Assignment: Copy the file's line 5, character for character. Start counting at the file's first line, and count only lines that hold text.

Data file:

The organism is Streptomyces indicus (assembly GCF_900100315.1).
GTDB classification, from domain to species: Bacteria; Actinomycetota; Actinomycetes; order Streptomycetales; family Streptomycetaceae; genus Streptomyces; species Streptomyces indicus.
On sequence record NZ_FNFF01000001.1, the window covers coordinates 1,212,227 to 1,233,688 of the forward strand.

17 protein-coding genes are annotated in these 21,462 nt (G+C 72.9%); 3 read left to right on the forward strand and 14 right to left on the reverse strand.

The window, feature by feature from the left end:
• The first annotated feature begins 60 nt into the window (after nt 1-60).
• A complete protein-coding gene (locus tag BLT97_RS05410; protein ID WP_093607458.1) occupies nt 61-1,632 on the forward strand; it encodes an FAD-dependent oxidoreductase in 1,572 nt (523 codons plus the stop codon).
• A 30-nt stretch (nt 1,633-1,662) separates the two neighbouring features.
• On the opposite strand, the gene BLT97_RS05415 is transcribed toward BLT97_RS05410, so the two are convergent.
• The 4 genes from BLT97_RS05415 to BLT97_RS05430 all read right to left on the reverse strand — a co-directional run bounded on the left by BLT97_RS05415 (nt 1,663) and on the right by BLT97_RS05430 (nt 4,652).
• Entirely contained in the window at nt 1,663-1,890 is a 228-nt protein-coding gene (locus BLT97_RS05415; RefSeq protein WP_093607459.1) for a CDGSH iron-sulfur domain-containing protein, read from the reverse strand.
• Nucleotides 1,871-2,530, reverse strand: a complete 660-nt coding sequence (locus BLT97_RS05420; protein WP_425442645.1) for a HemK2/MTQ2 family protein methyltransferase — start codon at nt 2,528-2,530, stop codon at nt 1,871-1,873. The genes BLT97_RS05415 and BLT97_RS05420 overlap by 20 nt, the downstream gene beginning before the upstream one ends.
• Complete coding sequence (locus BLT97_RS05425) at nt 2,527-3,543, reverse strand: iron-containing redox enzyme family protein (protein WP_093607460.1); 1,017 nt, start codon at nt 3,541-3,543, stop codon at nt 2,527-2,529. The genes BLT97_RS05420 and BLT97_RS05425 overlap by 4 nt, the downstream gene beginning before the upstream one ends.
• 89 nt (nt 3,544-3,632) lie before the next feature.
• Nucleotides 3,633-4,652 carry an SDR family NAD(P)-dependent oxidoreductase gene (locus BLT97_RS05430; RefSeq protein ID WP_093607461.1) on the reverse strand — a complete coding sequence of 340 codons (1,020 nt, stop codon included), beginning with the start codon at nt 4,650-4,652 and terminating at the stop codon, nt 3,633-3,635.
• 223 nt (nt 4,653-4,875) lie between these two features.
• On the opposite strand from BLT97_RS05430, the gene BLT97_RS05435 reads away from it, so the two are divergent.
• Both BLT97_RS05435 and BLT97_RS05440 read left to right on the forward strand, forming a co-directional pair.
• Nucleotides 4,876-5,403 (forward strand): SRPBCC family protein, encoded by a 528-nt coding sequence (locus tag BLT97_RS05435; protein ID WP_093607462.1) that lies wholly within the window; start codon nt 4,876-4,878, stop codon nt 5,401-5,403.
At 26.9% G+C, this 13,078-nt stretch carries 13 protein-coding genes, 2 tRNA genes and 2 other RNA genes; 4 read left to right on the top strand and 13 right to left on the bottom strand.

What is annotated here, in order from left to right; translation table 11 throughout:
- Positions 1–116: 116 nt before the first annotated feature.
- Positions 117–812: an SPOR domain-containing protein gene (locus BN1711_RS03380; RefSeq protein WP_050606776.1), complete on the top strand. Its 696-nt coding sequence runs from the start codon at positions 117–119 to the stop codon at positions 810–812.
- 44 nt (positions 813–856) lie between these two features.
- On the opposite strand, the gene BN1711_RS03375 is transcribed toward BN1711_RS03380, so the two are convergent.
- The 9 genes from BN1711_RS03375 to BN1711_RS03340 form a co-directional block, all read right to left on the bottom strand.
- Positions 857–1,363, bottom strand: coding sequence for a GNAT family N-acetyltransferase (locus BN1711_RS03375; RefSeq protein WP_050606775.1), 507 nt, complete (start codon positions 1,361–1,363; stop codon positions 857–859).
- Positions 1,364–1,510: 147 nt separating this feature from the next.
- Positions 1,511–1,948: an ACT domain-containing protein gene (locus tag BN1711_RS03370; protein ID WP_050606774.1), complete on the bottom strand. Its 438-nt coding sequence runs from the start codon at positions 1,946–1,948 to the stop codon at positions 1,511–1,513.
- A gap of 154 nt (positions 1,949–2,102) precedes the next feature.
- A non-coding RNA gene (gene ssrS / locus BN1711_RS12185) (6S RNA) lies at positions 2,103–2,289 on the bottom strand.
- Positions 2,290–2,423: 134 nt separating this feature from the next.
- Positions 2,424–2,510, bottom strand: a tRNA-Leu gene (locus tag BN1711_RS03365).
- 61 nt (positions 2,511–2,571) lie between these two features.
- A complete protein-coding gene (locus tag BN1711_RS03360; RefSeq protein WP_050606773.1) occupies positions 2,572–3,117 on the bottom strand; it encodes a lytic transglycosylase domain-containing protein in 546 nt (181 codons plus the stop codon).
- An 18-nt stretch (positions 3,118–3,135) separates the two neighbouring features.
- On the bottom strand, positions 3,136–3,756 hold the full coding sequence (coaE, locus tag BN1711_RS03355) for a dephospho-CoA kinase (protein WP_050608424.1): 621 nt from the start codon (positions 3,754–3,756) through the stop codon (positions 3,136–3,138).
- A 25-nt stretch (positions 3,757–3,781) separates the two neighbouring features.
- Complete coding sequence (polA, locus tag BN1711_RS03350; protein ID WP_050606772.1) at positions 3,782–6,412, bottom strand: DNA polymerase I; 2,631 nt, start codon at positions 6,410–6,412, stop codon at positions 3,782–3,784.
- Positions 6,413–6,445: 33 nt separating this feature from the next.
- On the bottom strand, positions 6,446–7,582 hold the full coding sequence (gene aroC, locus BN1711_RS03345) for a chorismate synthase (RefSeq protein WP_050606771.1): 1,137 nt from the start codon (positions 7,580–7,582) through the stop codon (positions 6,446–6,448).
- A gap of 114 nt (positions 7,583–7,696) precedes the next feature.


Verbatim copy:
The window, feature by feature from the left end: